Cian Murphy: Human Rights in the Time of Trump – The Need for Political Love

17 November 2016 by

640px-0620trumppolicies01

The election of Donald Trump as the next US President has shaken our faith in democracy and is a serious blow to the cause of human rights in the US and around the world. President-elect Trump’s campaign was a repudiation of the political and social progress made under his predecessor. It was an explicit threat to those who are vulnerable – whether because of their religion, race, gender, sex, sexual orientation, or physical abilities. Trump’s election, an ‘American tragedy’, comes at the end of a year in which the values that are said to underpin civic society in the US and Europe have come under significant threat.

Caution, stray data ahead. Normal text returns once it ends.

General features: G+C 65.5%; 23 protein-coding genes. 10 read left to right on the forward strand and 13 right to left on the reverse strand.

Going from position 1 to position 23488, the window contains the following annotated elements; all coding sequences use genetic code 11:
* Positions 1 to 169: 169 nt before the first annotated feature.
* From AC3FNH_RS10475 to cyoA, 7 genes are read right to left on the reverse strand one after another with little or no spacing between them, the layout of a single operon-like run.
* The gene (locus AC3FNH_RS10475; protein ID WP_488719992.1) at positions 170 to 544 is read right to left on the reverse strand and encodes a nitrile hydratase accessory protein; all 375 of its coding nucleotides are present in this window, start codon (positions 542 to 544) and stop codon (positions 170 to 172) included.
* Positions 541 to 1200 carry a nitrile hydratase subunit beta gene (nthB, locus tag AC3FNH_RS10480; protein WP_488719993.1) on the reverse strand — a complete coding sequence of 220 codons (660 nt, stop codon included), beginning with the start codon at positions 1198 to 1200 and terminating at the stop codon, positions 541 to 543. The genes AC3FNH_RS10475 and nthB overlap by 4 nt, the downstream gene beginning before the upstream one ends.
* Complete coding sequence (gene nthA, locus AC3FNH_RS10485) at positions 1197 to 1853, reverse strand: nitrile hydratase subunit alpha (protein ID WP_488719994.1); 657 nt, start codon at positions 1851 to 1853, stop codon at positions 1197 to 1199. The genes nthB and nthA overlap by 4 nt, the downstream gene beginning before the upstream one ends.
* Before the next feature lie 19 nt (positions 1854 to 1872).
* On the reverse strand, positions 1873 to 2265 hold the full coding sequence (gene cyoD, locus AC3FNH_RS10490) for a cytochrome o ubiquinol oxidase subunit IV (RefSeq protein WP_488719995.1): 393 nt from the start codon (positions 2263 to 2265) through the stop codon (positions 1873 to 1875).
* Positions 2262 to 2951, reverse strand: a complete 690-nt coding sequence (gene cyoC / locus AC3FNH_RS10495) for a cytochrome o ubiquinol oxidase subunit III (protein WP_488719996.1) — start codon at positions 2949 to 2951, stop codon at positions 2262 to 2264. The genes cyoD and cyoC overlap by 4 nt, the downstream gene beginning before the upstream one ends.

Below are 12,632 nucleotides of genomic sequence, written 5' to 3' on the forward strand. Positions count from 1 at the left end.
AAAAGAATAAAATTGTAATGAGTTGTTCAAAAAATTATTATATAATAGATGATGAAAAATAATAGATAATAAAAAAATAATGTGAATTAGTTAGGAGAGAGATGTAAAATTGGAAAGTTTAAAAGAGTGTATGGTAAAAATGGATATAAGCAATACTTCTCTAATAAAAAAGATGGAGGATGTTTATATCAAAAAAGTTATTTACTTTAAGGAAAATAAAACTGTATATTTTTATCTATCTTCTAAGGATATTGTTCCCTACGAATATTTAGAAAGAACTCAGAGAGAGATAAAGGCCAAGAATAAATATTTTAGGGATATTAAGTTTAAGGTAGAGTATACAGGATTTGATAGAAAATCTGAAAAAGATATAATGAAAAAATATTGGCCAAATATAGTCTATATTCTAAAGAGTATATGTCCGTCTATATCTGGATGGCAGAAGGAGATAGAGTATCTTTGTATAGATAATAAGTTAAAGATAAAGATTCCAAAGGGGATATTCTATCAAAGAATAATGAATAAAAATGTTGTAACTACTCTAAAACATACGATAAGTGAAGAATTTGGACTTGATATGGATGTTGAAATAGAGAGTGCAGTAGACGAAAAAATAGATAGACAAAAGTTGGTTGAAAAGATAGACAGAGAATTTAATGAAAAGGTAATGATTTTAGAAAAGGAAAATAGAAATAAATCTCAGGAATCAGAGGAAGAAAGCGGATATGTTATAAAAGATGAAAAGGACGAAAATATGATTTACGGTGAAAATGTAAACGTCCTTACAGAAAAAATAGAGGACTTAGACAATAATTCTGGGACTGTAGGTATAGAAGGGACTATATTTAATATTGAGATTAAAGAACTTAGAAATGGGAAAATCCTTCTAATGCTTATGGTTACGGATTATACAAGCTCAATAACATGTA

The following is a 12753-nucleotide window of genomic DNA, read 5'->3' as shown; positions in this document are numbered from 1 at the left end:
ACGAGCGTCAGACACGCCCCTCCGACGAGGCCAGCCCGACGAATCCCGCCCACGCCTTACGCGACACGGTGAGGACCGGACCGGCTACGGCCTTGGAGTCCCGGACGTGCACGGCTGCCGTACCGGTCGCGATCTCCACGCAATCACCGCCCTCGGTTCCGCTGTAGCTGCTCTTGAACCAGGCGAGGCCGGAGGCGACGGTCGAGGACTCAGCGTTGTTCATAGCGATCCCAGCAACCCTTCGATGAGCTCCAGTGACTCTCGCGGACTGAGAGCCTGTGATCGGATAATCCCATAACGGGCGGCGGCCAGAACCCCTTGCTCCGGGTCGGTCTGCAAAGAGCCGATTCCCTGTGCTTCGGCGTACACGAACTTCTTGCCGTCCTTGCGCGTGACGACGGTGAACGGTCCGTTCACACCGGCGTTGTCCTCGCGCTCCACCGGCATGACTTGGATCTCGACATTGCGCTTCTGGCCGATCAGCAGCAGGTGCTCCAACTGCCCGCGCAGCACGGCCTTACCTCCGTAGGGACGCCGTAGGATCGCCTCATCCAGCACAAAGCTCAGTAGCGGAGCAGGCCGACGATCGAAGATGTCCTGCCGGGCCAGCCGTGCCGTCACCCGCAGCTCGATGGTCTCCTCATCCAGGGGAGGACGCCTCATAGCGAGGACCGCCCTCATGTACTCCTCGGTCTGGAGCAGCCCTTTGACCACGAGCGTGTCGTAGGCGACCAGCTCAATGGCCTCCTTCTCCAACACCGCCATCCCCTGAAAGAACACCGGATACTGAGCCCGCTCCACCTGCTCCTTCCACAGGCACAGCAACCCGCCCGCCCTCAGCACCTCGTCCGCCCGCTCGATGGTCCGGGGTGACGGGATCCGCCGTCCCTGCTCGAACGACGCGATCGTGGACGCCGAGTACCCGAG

When President-elect Trump’s inauguration takes place early next year he will seek to set the tone in the Western hemisphere, and across the globe, for the rest of this decade. It is clear, even before we address specific policies or world-views, that we will miss the grace and poise of President Obama. These are qualities that President-elect Trump revels to reject. We are unlikely to hear an affirmation of rights such as that President Obama made with the alliterative triad of Seneca Falls, Selma, and Stonewall.

What then, for human rights, in the time of Trump? Last week’s remarks from President Obama and Secretary Hillary Clinton were reminiscent of those of Edward Kennedy over thirty years ago. Kennedy spoke to the Democratic Convention after an unsuccessful campaign. In closing he said that “for all those whose cares have been our concern, the work goes on, the cause endures, the hope still lives, and the dream shall never die”. At the core of this philosophy was the idea which lies at the heart of human rights: a commitment to the equality of esteem of human beings.